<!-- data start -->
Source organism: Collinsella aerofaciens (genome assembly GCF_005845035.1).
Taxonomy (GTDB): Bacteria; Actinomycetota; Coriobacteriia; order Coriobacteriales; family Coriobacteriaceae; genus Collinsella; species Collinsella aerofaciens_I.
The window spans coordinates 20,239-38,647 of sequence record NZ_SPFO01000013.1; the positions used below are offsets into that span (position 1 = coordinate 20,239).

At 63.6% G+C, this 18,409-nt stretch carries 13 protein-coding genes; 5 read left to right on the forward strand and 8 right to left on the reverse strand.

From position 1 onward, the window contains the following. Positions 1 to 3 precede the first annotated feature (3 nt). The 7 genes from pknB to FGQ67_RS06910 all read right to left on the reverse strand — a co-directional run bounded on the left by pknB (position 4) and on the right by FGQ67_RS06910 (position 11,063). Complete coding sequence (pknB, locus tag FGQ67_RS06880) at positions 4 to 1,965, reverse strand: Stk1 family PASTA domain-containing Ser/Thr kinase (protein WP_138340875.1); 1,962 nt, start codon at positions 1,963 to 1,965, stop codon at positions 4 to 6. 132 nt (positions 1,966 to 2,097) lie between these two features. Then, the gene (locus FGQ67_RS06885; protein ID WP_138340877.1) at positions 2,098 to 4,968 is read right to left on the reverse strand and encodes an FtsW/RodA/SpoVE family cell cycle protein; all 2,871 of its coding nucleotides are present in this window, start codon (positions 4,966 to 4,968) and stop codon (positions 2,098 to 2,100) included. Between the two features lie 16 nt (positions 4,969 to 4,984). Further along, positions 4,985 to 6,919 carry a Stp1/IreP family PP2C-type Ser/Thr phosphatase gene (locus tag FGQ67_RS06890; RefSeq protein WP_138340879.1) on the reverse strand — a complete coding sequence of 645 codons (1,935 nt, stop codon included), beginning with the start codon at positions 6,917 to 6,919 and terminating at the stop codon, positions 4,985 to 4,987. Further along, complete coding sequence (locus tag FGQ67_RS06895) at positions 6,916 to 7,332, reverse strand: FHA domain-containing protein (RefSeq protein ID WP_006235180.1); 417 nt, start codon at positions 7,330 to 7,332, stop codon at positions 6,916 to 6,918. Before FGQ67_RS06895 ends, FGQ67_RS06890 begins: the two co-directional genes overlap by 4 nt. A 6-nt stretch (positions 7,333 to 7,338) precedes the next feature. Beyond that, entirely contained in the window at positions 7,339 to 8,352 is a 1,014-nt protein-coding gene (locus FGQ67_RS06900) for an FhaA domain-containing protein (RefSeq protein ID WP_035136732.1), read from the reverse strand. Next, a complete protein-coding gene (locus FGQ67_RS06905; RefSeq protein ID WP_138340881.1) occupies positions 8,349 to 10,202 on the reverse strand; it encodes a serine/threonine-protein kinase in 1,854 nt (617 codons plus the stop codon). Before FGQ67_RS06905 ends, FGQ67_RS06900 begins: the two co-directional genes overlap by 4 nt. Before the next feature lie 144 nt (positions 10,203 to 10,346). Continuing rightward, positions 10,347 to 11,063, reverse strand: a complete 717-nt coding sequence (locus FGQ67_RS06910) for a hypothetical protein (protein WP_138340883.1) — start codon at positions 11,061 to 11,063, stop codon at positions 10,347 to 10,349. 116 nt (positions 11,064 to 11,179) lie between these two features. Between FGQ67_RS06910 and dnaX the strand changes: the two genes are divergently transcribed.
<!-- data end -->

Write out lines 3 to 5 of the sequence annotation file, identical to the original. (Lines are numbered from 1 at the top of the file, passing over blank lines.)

The window spans coordinates 20,239-38,647 of sequence record NZ_SPFO01000013.1; the positions used below are offsets into that span (position 1 = coordinate 20,239).

At 63.6% G+C, this 18,409-nt stretch carries 13 protein-coding genes; 5 read left to right on the forward strand and 8 right to left on the reverse strand.

From position 1 onward, the window contains the following. Positions 1 to 3 precede the first annotated feature (3 nt). The 7 genes from pknB to FGQ67_RS06910 all read right to left on the reverse strand — a co-directional run bounded on the left by pknB (position 4) and on the right by FGQ67_RS06910 (position 11,063). Complete coding sequence (pknB, locus tag FGQ67_RS06880) at positions 4 to 1,965, reverse strand: Stk1 family PASTA domain-containing Ser/Thr kinase (protein WP_138340875.1); 1,962 nt, start codon at positions 1,963 to 1,965, stop codon at positions 4 to 6. 132 nt (positions 1,966 to 2,097) lie between these two features. Then, the gene (locus FGQ67_RS06885; protein ID WP_138340877.1) at positions 2,098 to 4,968 is read right to left on the reverse strand and encodes an FtsW/RodA/SpoVE family cell cycle protein; all 2,871 of its coding nucleotides are present in this window, start codon (positions 4,966 to 4,968) and stop codon (positions 2,098 to 2,100) included. Between the two features lie 16 nt (positions 4,969 to 4,984). Further along, positions 4,985 to 6,919 carry a Stp1/IreP family PP2C-type Ser/Thr phosphatase gene (locus tag FGQ67_RS06890; RefSeq protein WP_138340879.1) on the reverse strand — a complete coding sequence of 645 codons (1,935 nt, stop codon included), beginning with the start codon at positions 6,917 to 6,919 and terminating at the stop codon, positions 4,985 to 4,987. Further along, complete coding sequence (locus tag FGQ67_RS06895) at positions 6,916 to 7,332, reverse strand: FHA domain-containing protein (RefSeq protein ID WP_006235180.1); 417 nt, start codon at positions 7,330 to 7,332, stop codon at positions 6,916 to 6,918. Before FGQ67_RS06895 ends, FGQ67_RS06890 begins: the two co-directional genes overlap by 4 nt. A 6-nt stretch (positions 7,333 to 7,338) precedes the next feature. Beyond that, entirely contained in the window at positions 7,339 to 8,352 is a 1,014-nt protein-coding gene (locus FGQ67_RS06900) for an FhaA domain-containing protein (RefSeq protein ID WP_035136732.1), read from the reverse strand. Next, a complete protein-coding gene (locus FGQ67_RS06905; RefSeq protein ID WP_138340881.1) occupies positions 8,349 to 10,202 on the reverse strand; it encodes a serine/threonine-protein kinase in 1,854 nt (617 codons plus the stop codon). Before FGQ67_RS06905 ends, FGQ67_RS06900 begins: the two co-directional genes overlap by 4 nt. Before the next feature lie 144 nt (positions 10,203 to 10,346). Continuing rightward, positions 10,347 to 11,063, reverse strand: a complete 717-nt coding sequence (locus FGQ67_RS06910) for a hypothetical protein (protein WP_138340883.1) — start codon at positions 11,061 to 11,063, stop codon at positions 10,347 to 10,349. 116 nt (positions 11,064 to 11,179) lie between these two features. Between FGQ67_RS06910 and dnaX the strand changes: the two genes are divergently transcribed.